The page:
Next year will mark the 150th anniversary of Confederation. The anniversary potentially offers Canadians an important opportunity to learn more about the origins of their country. July 1, 1867 is widely regarded as the day that Canada was founded and hence the annual national holiday that we call Canada day.
There is an ongoing debate amongst historians about who actually founded the country. We generally associate the 1867 agreement with its chief negotiators, Sir John A. Macdonald and Sir George-Etienne Cartier along with various other gentlemen of British and French origins (though some may question if they were really genteel). What some historians appear less certain about is the constituencies that the negotiators were representing when they struck the agreement. Were they negotiating on behalf of the British and French peoples of Canada or for the four provinces that were the original signatories to Confederation?
The debate remains relevant today as the acceptance that Canada is a nation of two founding peoples has influenced the conversation over whether the country is a bi-national or, for that matter, a multi-national entity.
Those contending that Canada is multi-national include the many First Nations as "one" of the country's founding peoples (Quebec sovereignists are careful to say that Canada is a multi-nation federation and not a multi-national country). However, insisting that the First Nations were founding peoples of Canada requires that 1867 no longer be regarded as the date the country was founded. If that is so it's because Canada's First Nations were not invited to be part of the negotiations of the 1867 agreement.
In effect, the idea of three founding peoples or nations of Canada requires the historic re-positioning of the colonizers (the British and the French) and the colonized (the indigenous peoples and the French) as having collectively agreed to found the country. But that rendez-vous never occurred. An alternative narrative would suggest that Canada was not founded on the basis of an agreed upon pact between peoples but rather on a series of Treaties and Acts across which the Confederation agreement was one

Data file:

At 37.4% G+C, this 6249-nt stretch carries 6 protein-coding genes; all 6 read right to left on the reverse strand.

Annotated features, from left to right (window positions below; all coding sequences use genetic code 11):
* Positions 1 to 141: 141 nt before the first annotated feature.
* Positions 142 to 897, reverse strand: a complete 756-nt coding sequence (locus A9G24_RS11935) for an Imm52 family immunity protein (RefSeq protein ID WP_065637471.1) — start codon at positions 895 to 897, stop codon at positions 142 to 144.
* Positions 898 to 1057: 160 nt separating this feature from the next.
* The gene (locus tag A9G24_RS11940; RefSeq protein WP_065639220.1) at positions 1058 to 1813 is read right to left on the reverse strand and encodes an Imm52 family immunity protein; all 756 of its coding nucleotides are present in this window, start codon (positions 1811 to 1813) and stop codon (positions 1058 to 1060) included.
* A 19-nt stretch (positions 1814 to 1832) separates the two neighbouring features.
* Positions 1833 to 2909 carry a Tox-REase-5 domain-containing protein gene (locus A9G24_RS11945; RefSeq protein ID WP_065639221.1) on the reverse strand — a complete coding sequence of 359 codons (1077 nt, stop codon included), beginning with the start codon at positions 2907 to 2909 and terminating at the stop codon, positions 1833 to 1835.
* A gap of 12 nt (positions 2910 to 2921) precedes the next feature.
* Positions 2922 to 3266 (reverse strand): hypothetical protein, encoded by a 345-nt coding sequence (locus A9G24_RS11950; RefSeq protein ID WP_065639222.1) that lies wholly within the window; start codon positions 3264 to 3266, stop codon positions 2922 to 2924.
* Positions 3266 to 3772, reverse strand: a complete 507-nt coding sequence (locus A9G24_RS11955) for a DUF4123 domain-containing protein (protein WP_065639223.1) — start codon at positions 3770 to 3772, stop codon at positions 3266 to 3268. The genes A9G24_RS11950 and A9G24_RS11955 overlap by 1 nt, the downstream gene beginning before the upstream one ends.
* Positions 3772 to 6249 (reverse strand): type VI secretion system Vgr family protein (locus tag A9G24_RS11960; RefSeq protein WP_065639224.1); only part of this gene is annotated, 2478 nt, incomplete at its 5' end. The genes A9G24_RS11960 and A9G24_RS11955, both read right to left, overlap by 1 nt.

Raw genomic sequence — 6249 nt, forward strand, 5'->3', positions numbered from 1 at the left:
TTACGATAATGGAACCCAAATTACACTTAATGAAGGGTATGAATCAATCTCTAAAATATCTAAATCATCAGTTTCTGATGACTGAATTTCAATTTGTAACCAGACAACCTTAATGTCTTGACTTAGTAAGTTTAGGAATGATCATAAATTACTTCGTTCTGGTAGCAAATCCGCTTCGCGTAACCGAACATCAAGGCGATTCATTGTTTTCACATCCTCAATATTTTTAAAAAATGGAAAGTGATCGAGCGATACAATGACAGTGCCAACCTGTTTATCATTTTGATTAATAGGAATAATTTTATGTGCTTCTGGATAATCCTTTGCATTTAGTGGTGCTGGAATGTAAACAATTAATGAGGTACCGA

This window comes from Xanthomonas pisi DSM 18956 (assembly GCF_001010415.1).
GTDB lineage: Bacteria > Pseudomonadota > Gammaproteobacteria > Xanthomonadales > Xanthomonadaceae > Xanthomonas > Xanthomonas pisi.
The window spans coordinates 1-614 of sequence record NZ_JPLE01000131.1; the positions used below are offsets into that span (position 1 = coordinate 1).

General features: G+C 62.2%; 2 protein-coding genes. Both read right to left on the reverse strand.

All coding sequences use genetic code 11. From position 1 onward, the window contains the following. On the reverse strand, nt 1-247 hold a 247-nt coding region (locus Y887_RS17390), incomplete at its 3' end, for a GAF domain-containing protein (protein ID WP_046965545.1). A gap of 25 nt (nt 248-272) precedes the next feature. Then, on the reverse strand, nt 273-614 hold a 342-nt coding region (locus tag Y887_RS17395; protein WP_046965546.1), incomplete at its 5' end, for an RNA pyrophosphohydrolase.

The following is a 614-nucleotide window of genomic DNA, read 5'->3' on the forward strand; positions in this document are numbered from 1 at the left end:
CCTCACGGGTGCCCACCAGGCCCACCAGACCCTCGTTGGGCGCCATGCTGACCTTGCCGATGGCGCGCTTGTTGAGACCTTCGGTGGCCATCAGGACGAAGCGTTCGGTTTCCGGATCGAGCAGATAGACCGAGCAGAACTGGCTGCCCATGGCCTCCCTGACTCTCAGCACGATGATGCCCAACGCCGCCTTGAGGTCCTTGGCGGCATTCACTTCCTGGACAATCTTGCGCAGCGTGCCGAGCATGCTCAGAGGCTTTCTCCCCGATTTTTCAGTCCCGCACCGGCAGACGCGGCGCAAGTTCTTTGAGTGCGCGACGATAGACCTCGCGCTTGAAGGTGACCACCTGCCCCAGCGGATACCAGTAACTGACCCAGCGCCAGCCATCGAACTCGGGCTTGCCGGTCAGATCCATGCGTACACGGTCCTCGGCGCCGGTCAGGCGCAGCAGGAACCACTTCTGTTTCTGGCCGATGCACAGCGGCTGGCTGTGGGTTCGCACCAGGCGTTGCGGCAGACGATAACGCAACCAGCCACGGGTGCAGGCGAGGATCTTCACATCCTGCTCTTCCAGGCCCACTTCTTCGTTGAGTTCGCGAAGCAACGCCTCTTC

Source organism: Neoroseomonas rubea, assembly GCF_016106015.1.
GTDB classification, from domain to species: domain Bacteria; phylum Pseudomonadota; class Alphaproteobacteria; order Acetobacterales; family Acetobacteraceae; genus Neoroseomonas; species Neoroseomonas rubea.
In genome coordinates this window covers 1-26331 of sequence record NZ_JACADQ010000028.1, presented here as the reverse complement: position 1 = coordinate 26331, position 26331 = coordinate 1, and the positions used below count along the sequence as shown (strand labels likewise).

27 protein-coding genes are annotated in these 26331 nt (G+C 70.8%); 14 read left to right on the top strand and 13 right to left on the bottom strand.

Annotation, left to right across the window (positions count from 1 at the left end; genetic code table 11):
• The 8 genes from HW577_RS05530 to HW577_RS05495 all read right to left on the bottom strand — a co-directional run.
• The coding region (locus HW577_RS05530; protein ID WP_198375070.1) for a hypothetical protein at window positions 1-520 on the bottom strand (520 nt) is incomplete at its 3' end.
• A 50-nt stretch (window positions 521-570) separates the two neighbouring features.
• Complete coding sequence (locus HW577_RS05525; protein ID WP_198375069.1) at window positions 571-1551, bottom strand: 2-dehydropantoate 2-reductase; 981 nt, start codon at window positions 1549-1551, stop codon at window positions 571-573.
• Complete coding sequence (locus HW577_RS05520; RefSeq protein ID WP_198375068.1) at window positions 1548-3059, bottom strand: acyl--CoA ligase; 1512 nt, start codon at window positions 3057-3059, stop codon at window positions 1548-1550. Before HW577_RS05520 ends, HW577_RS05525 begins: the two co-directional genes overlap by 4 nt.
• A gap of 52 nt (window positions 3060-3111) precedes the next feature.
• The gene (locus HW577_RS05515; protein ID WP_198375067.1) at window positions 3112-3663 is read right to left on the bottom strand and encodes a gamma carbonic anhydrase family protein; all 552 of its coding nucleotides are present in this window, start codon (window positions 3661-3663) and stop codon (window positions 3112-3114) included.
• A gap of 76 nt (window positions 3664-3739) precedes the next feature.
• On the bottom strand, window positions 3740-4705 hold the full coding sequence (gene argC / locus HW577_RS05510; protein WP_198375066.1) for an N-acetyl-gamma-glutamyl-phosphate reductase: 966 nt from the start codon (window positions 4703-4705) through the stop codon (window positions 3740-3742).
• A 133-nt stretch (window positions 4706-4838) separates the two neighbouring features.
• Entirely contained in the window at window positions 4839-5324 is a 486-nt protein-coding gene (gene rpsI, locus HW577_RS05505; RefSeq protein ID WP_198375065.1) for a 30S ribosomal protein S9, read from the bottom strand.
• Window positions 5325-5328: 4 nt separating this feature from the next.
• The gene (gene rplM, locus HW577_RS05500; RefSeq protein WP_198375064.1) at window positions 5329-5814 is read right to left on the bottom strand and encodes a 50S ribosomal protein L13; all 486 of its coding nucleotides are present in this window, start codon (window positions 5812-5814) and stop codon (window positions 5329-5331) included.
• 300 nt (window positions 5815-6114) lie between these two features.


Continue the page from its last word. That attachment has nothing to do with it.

Canada does not appear to possess a definitive or authoritative narrative that properly connects when and by whom the country was founded. While surveys reveal that most Canadians believe that 1867 is the founding date of Canada many of those same people think the First Nations are amongst the founding peoples.
A Leger poll conducted in January 2016 for the Association for Canadian Studies does not give rise to a consensus amongst Canadians as regards the founding peoples of Confederation. Some 37 per cent of Canadians believe that it is the four provinces that are Confederation's founding partners with 34 per cent of the view that it is the Aboriginals, French and British and 24 per cent that see the British and French occupying that role. At 42 per cent, most of the country's allophones (persons whose first language is something other than English or French) chose the Aboriginals. French and English as Confederation's founding partners.
Many seek to develop a founding narrative to support a preferred contemporary one. The Harper government might be described as a key contributor to varying opinion as to the country's founders as it encourages a number of interpretations about the partners (to be sure politically this isn't necessarily a bad thing).
In one of the closest things to an official history of Canada, the Government of Canada's Citizenship Guide states that "from 1864 to 1867, representatives of the Nova Scotia, New Brunswick, and the Province of Canada, with British support, worked together to establish a new country...the old Province of Canada was split into two new provinces: Ontario and Quebec, which together with New Brunswick and Nova Scotia, formed the new country called the Dominion of Canada."
The same document notes that: "To understand what it means to be Canadian, it is important to know about our three founding peoples." To be fair, there is no direct association with the Confederation as the founding event. But Canadians reading the document with only some knowledge about Confederation can be forgiven for concluding that the pact was conceived constitutionally by both four provinces and three peoples.
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